Reasons to reject your hotel room: Noise, unsanitary conditions, more

An overpowering smell of stale urine greeted Chris Emery when he checked into a chain hotel in southwestern Virginia. But he was so tired after an all-day drive that he did what most travelers would do: Instead of rejecting his hotel room, he opened a window, hoping the smell was just temporary. It wasn’t. 

“I went to the front desk and let the clerk know about the problem,” says Emery, who publishes an outdoor travel site. “Instead of immediately offering us a new room, the employee reached behind the counter and put cans of room deodorizer and Febreze on the counter. I was so shocked, I didn’t know what to say.”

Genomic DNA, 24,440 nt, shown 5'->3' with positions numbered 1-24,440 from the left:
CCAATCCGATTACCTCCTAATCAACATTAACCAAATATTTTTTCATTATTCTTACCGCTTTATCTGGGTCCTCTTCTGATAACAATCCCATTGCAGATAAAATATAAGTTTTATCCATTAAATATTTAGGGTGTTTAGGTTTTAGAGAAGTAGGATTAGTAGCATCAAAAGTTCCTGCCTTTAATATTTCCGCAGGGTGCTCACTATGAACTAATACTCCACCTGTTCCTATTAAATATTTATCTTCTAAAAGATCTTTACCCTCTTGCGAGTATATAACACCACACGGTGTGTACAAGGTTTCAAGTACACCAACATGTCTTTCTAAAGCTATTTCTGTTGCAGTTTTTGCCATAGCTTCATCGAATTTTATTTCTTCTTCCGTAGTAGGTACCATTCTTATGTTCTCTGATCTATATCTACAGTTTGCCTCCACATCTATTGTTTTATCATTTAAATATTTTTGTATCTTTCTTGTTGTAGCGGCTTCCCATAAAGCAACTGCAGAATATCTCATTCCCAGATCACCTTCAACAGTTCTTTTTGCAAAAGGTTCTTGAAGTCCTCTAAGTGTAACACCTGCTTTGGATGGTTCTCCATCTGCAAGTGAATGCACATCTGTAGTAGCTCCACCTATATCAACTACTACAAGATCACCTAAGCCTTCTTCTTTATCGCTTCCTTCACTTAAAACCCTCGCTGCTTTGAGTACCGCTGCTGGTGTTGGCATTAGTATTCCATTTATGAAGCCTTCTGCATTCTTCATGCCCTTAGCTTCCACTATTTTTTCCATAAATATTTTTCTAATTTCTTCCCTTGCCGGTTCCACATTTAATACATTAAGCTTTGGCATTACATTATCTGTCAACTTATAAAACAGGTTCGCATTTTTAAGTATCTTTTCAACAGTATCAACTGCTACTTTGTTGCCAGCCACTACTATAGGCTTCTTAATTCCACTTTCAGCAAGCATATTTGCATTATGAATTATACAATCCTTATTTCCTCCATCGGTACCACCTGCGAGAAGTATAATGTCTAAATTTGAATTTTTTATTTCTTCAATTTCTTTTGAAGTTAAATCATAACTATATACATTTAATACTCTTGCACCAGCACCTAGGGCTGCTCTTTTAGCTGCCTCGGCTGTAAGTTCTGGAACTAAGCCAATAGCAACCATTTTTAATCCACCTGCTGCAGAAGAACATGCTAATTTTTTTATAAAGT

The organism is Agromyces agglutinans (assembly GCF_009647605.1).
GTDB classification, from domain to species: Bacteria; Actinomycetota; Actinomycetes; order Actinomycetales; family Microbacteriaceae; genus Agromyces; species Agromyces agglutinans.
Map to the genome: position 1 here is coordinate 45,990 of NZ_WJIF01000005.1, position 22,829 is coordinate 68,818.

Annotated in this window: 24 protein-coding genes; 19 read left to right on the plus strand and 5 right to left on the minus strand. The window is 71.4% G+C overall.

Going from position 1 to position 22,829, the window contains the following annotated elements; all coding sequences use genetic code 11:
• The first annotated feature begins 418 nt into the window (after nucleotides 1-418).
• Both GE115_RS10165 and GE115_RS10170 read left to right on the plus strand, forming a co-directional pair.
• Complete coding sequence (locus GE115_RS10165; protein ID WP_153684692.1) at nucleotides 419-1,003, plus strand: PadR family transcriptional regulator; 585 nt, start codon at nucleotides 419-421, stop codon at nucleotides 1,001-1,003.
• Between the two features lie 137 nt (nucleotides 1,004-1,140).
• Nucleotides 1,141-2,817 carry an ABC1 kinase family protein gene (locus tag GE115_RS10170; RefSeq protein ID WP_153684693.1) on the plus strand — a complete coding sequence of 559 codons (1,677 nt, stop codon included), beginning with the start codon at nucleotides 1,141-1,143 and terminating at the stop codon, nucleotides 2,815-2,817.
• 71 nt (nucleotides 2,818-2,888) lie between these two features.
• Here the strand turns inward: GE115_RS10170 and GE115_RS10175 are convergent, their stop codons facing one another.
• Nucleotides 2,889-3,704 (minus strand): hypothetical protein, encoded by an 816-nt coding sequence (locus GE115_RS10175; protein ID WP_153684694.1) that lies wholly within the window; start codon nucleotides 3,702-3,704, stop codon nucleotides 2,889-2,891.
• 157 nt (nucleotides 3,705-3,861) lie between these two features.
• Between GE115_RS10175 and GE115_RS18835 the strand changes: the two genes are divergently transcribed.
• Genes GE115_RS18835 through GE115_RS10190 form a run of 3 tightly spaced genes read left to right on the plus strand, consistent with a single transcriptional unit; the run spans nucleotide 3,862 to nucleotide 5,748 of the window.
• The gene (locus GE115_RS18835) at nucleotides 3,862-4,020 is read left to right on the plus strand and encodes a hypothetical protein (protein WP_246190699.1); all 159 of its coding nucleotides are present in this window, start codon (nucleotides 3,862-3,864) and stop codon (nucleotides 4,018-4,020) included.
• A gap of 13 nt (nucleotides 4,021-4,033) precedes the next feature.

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That triggered a debate in Emery’s family that is happening more often lately. The pandemic hit the lodging industry hard, leaving many hotels in desperate need of a renovation. But when do you say “no” to a hotel room? What do you do afterward? And, is there a way to avoid a hotel with a room that you would reject?